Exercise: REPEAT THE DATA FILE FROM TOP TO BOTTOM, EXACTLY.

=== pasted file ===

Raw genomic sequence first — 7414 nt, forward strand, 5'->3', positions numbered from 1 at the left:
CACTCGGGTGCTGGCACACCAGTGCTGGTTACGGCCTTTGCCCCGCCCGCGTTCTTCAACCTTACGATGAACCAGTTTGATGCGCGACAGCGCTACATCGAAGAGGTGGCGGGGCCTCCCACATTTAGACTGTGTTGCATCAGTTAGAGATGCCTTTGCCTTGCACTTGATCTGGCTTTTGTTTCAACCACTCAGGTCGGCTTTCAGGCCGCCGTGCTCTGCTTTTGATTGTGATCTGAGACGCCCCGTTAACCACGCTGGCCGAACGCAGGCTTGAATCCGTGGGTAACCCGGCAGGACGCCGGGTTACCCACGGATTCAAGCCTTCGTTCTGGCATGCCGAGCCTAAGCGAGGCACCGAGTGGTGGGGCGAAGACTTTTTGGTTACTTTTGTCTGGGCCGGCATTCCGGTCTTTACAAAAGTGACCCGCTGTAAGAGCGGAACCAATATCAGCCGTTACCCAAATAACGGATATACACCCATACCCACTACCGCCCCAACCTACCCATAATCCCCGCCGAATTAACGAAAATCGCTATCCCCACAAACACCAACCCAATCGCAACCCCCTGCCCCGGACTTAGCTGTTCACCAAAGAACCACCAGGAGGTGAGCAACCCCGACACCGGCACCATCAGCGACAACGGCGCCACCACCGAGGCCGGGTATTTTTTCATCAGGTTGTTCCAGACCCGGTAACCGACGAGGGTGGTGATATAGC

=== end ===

Raw genomic sequence first — 7414 nt, forward strand, 5'->3', positions numbered from 1 at the left:
CACTCGGGTGCTGGCACACCAGTGCTGGTTACGGCCTTTGCCCCGCCCGCGTTCTTCAACCTTACGATGAACCAGTTTGATGCGCGACAGCGCTACATCGAAGAGGTGGCGGGGCCTCCCACATTTAGACTGTGTTGCATCAGTTAGAGATGCCTTTGCCTTGCACTTGATCTGGCTTTTGTTTCAACCACTCAGGTCGGCTTTCAGGCCGCCGTGCTCTGCTTTTGATTGTGATCTGAGACGCCCCGTTAACCACGCTGGCCGAACGCAGGCTTGAATCCGTGGGTAACCCGGCAGGACGCCGGGTTACCCACGGATTCAAGCCTTCGTTCTGGCATGCCGAGCCTAAGCGAGGCACCGAGTGGTGGGGCGAAGACTTTTTGGTTACTTTTGTCTGGGCCGGCATTCCGGTCTTTACAAAAGTGACCCGCTGTAAGAGCGGAACCAATATCAGCCGTTACCCAAATAACGGATATACACCCATACCCACTACCGCCCCAACCTACCCATAATCCCCGCCGAATTAACGAAAATCGCTATCCCCACAAACACCAACCCAATCGCAACCCCCTGCCCCGGACTTAGCTGTTCACCAAAGAACCACCAGGAGGTGAGCAACCCCGACACCGGCACCATCAGCGACAACGGCGCCACCACCGAGGCCGGGTATTTTTTCATCAGGTTGTTCCAGACCCGGTAACCGACGAGGGTGGTGATATAGC